Informing yourself about common concerns in pregnancy allows you to understand your risk factors, spot symptoms, and intervene proactively. While perinatal mental health concerns are more common than not, they are also underdiagnosed, especially for women of color and low-income women. Expanding your knowledge about potential mental health issues in pregnancy can help you to be a better advocate for your wellness by recognizing a problem that may have otherwise been overlooked, even by a well-intentioned health professional.

You are already off to a great start by reading this article. However, other ways you can expand your insight include exploring reputable organizations such as the World Health Organization and the American College of Obstetricians and Gynecologists, speaking with your health providers, taking a pregnancy class, and seeking a maternal support group.

4. Pay attention to your stressors.

A key step in improving your self-care is to know what prompts your stress and how it affects you. Take time to consider what ignites your stress. Make note of the signs that you experience when these stressors arise. Then, reflect on what pushes you in that direction as well as what serves as a buffer.

For example, say you are stressed about childcare decisions. Perhaps you notice that getting asked about your childcare plans prompts unease while researching options in your area helps you to find a slight sense of relief. From this, you may opt to set boundaries with those who are curious about your plans and may value setting aside time to research what option is best for your little one. Knowing your stressors empowers you to be cognizant of your limits. Being aware of your limits also helps you to appropriately infuse timely coping skills.

5. Cue into your coping skills.

Since stress is an inevitable aspect of life, and both pregnancy and the pandemic are likely to ramp up your stress levels, it can be helpful to be proactive about coping. Your coping skills are the strategies that help you to reduce your stress and make your way closer to equilibrium. While you won’t be able to control it all, don’t lose sight of the reality that there are indeed things that you can manage.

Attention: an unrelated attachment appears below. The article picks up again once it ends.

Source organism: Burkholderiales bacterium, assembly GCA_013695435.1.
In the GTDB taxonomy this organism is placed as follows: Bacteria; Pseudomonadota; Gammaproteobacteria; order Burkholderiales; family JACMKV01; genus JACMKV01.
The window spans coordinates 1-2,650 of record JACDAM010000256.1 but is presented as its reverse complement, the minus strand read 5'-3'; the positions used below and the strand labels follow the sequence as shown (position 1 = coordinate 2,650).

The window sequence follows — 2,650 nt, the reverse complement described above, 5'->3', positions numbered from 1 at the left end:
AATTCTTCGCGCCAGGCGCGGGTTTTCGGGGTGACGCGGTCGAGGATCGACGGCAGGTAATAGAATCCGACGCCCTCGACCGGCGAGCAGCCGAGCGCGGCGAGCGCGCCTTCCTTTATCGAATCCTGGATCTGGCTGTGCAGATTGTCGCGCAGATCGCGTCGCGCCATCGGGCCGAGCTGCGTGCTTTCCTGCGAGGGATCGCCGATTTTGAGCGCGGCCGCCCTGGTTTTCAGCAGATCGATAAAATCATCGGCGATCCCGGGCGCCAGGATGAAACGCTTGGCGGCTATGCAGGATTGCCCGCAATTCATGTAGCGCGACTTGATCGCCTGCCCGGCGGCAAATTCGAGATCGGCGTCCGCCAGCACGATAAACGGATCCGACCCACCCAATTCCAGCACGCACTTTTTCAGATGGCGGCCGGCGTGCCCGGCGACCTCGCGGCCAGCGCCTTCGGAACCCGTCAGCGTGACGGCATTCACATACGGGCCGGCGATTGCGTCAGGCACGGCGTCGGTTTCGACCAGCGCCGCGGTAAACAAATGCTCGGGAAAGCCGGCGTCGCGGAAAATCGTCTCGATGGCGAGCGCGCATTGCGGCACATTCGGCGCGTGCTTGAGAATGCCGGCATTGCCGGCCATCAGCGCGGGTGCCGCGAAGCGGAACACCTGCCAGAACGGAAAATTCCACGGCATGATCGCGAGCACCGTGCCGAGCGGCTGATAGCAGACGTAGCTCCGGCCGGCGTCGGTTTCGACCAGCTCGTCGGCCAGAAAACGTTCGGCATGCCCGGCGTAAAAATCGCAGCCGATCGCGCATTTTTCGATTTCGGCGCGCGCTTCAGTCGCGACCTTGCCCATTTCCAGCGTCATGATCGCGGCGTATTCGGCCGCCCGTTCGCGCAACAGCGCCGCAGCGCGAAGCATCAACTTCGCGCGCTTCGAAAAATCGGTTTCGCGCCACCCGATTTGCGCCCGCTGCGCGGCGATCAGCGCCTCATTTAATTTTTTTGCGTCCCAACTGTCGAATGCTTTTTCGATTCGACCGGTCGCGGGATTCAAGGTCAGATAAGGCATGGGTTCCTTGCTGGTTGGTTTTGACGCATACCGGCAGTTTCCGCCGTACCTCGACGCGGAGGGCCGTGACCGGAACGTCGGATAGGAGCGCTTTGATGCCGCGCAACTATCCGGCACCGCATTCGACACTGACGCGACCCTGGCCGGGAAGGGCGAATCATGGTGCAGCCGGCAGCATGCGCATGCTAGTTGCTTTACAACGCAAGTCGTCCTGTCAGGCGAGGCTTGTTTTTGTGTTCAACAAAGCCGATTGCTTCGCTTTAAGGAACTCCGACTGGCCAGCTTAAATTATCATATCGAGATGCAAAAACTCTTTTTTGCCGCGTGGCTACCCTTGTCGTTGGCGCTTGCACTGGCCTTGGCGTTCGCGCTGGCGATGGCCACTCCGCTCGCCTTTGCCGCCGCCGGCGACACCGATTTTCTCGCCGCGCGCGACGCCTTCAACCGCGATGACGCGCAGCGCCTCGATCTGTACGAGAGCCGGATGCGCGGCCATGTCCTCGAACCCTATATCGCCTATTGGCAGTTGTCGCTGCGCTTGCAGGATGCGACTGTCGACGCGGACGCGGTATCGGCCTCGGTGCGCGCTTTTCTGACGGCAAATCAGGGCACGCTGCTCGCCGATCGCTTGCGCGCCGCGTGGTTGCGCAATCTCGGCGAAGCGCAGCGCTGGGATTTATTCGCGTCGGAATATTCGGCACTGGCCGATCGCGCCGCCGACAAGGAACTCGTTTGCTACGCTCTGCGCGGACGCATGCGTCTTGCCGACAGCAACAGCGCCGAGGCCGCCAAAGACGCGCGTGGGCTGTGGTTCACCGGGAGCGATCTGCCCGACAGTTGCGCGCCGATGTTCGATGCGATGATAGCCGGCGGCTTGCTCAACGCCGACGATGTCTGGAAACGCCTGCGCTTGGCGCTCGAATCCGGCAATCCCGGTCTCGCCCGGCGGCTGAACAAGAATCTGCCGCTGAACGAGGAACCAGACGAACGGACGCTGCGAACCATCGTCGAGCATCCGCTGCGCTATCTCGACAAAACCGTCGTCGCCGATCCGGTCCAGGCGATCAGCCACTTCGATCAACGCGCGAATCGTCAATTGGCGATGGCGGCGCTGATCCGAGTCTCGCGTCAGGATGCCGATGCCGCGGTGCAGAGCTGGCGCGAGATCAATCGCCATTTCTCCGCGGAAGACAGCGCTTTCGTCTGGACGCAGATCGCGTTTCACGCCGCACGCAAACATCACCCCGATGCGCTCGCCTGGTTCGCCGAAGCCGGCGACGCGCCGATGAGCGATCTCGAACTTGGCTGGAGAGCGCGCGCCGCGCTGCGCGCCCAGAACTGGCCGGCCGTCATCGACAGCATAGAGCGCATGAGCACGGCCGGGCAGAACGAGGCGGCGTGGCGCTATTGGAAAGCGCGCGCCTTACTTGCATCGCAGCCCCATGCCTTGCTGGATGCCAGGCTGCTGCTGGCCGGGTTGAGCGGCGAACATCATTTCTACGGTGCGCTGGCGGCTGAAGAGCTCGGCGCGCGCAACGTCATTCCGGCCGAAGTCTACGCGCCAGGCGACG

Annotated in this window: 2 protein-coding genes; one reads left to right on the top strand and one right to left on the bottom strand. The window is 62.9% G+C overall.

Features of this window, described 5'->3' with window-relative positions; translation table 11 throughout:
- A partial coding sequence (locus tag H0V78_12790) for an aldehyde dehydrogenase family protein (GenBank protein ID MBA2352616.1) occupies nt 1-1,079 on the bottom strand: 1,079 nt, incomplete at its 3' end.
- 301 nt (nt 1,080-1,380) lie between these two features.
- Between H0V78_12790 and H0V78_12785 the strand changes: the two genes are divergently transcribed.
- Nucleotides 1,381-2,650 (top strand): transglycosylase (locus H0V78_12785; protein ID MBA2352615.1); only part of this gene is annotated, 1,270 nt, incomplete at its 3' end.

Start with a reflection of what is within your ability to manage and what cannot be controlled. Narrow your focus to what you can practically do. For example, while you may not be able to attend a birth class in person, can you still receive some level of birthing preparation? In this context, reading a book, listening to a podcast, hiring a doula, or attending a virtual course could all be viable options.

While we all need coping skills, they do not necessarily look the same for everyone. What works for one person may not be effective for another. Be sure to honor your individuality by reflecting on what skills help you to manage your stress. Here are some general examples that may help to inspire you to brainstorm what goes into your coping kit:

This is part one of a two-part series on coping with pregnancy stress in the pandemic.

This information is educational in nature and is in no way a substitute for therapy. If you notice that it is difficult to manage these suggestions, that may be a sign that you could benefit from working with a mental health professional. You do not have to handle this alone, and you can find a trained clinician by searching the Psychology Today directory.

If you’re thinking about suicide, are worried about a friend or loved one, or would like emotional support, the Lifeline network is available 24/7 across the United States via phone at 1-800-273-8255 or chat.

More from Shainna Ali Ph.D., LMHC, NCC